Cyclosporine (Gengraf®, Neoral®, Sandimmune®) is a medicine prescribed to prevent organ rejection after a kidney, liver, or heart transplant. It is also used to relieve symptoms of severe psoriasis or severe, active rheumatoid arthritis that has not responded adequately to other treatments. It comes in the form of a capsule, an oral solution (liquid), and an intravenous (IV) injection.
Cyclosporine comes in two formulations: an original form (Sandimmune) and a modified version (Gengraf, Neoral) that is more easily absorbed into the body. Although most people tolerate cyclosporine well, side effects can occur and may include tremors, kidney problems, or excess facial or body hair.
Before taking cyclosporine, make sure your healthcare provider has up-to-date information on any other drugs you are taking (including vitamins and supplements), as well as any allergies you may have, including to medications, foods, dyes, or preservatives. Also, let your healthcare provider know if you are pregnant or breastfeeding.
(For more information on this drug, click Cyclosporine. This Web resource offers more details on how this medication works, dosing guidelines, and general safety precautions to be aware of before beginning treatment.)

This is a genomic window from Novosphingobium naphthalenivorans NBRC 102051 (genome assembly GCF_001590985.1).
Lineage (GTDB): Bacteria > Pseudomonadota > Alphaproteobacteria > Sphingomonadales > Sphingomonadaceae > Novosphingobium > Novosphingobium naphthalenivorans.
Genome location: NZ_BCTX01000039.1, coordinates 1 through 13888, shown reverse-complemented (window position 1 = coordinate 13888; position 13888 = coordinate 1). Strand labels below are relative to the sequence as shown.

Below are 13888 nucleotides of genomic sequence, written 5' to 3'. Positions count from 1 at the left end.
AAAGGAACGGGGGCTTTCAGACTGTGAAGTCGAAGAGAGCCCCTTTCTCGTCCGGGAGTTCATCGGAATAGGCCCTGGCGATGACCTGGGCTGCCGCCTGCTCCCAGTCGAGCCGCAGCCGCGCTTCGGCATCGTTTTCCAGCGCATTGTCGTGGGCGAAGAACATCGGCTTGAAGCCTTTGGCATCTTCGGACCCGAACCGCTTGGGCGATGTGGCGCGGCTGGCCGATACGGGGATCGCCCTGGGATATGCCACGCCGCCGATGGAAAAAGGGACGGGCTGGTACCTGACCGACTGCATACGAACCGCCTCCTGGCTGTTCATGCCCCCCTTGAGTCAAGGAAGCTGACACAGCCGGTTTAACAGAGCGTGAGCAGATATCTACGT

Written by/reviewed by: Arthur Schoenstadt, MD
Last reviewed by: ArthurSchoenstadt, MD
List of references (click here):
Sandimmune [package insert]. East Hanover, NJ: Novartis Pharmaceuticals Corporation;2011 July.
Food and Drug Administration, Center for Drug Evaluation and Research. Electronic orange book: approved drug products with therapeutic equivalence evaluations. FDA Web site. Available at: http://www.fda.gov/cder/ob/. Accessed August 30, 2011.
Briggs GG, Freeman RK, Yaffe SJ. Drugs in Pregnancy and Lactation. 8th ed. Philadelphia (PA): Lippincott Williams & Wilkins;2008.
National Library of Medicine (US). Drugs and Lactation Database (LactMED). NLM Web site. Available at: http://toxnet.nlm.nih.gov/cgi-bin/sis/htmlgen?LACT. Accessed August 22, 2011.
National Library of Medicine (US). Hazardous Substances Data Bank (HSDB). NLM Web site. Available at: http://toxnet.nlm.nih.gov/cgi-bin/sis/htmlgen?HSDB. Accessed August 29, 2011.
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